In spirit of NEDA week Amanda suggested focusing on recovery- /body-image-related topics for today’s episode of Thinking out loud. I’m following suit because recovery and ED awareness are topics dear to me and there’s a topic that’s been on my mind and sitting in my drafts folder for a while already. Time to talk about a sentence that changed my approach to body shaming.
Something just about every woman – dealing with an ED or not – struggles with is body image. Not surprising when a the glance at a single magazine rack at the store will offer you boatloads of advice on how to slim down. How to loose those ‘last few pounds’. When the media essentially tells us that every body – no matter how flawless it might be – needs constant working on it and watching your diet to at least maintain its current state. Better yet improve your shape. And that – in my opinion – is the first fault already. We’re constantly told to talk and think about ‘our bodies‘. Thereby essentially differing between our physique and psyche. Yet one of the most inspiring and mind-changing thoughts I read ages ago [not exaggerating here] was a single sentence:
You don’t have a body. You are a body.
Simple as that. It’s a sentence that has stuck with me forever since. A tiny change of a sentence – but a huge change of mindset. When we no longer criticize our bodies but see ourselves as a whole …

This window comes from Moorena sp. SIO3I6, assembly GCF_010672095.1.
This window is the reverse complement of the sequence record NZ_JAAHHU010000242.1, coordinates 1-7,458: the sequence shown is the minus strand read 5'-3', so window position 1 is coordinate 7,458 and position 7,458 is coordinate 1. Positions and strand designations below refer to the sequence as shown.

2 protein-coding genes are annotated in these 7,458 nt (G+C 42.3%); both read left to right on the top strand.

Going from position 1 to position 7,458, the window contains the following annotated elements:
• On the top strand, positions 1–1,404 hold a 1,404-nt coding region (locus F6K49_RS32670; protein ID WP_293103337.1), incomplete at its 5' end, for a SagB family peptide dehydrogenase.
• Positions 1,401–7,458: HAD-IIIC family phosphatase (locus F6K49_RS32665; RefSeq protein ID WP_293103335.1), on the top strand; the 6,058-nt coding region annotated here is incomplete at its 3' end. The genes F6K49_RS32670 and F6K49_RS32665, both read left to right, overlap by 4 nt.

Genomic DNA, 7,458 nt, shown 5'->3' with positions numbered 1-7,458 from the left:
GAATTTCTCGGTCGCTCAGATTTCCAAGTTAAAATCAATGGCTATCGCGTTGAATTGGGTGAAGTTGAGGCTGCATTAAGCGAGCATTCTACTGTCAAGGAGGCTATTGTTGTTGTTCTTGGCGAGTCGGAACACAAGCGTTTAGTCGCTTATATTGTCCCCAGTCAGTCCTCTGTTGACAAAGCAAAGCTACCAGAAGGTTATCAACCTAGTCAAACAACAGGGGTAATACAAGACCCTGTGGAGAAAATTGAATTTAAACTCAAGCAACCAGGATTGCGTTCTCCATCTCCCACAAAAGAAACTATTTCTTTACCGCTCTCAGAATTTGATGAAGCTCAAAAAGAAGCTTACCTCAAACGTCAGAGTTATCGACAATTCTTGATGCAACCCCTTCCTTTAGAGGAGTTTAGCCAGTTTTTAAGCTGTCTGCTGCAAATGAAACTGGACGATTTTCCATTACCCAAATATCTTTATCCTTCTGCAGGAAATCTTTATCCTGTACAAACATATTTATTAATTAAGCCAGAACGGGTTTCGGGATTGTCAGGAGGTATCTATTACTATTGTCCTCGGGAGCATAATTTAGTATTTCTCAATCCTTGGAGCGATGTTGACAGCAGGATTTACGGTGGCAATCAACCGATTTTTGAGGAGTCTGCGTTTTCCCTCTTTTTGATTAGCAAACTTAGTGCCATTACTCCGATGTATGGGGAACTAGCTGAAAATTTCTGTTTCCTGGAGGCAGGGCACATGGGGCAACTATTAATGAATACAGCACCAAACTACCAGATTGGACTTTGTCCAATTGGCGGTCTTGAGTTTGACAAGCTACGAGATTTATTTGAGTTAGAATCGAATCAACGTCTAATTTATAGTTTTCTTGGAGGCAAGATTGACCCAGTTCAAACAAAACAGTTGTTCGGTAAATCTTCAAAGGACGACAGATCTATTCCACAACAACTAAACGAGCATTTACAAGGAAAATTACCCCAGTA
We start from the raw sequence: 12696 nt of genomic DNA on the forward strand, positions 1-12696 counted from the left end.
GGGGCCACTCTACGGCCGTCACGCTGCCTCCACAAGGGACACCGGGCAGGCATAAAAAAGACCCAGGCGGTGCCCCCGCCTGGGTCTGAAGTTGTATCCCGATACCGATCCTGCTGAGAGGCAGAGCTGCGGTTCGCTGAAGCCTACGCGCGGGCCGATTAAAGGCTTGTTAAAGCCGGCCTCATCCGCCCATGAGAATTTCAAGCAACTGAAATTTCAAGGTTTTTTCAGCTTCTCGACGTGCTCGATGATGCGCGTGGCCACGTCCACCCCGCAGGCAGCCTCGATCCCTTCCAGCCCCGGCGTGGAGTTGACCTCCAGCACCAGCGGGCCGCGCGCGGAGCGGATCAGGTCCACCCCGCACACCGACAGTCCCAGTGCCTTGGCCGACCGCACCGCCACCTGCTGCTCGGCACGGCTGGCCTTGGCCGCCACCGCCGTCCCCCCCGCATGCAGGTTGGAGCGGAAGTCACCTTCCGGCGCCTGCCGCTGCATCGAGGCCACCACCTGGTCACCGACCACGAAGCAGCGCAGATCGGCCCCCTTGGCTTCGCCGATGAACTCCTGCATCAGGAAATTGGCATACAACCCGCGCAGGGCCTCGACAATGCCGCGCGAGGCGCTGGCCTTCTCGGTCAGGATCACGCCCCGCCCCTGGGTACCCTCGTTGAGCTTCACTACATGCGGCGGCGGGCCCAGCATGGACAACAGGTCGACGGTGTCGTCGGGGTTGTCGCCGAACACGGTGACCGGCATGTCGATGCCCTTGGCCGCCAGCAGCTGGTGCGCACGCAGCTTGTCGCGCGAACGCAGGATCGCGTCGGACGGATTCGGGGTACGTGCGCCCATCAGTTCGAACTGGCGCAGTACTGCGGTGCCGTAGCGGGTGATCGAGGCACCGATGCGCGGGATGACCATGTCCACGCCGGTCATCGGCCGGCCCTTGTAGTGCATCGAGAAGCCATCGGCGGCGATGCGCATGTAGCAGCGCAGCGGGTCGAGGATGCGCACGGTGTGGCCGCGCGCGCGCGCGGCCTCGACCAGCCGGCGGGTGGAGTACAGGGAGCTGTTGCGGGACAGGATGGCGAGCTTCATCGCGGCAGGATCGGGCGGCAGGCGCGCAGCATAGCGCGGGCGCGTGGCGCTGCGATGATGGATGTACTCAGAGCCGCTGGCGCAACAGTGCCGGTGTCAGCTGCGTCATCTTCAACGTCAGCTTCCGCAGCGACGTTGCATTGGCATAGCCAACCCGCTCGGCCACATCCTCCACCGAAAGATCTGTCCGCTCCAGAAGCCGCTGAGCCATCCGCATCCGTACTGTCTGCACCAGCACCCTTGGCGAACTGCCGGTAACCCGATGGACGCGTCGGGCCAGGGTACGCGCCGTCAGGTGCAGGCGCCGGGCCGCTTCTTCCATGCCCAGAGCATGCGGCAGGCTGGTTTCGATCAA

In fact, it has been ingrained with me in ways I didn’t notice. Several months ago I attended a workshop on self-presentation in application procedures. The first task all attendees got was to shortly present themselves pretending they were applying for their dream job in that very instant. On a random note: I absolutely dislike presenting myself in front of huge groups. Spontaneously at that? The horror. Given that I hastily introduced myself and talked a little about my To my surprise, the feedback I got from the instructors afterwards stressed one important point: I’d been the single person in a group of about twenty who presented herself not saying something along the lines of “my name is” or “I’m called” but using “I am”.
We are so much more than our physique. We are caring. Creative. Loud. Quiet. Cheery. Inspiring. Loving. Smart. Maybe you have a smile that’s contagious or your jokes make everyone laugh so hard they have to cry.
Note that I’m not saying I was perfect. I have bad days where I’m feeling discontent with myself. But whenever I’m about to think negatively about myself as in a body-shaming way – think: “my legs are fat”, “my stomach is wobbly”- I stop myself. Judging any part of my physique negatively with the sentence above in mind would mean criticizing myself as a whole person. Really? Even on our ‘fluffy days‘ we’re no less caring. No less interested in others. No less creative. Loving. Genuine. Unique.
The way every single one of us is shaped isn’t something we can influence. It’s the genetic material that’s been ‘handed down’ from one generation to the next in our families. And isn’t it a beautiful thought to know that no other person in the world has the exact same genetics? It’s like …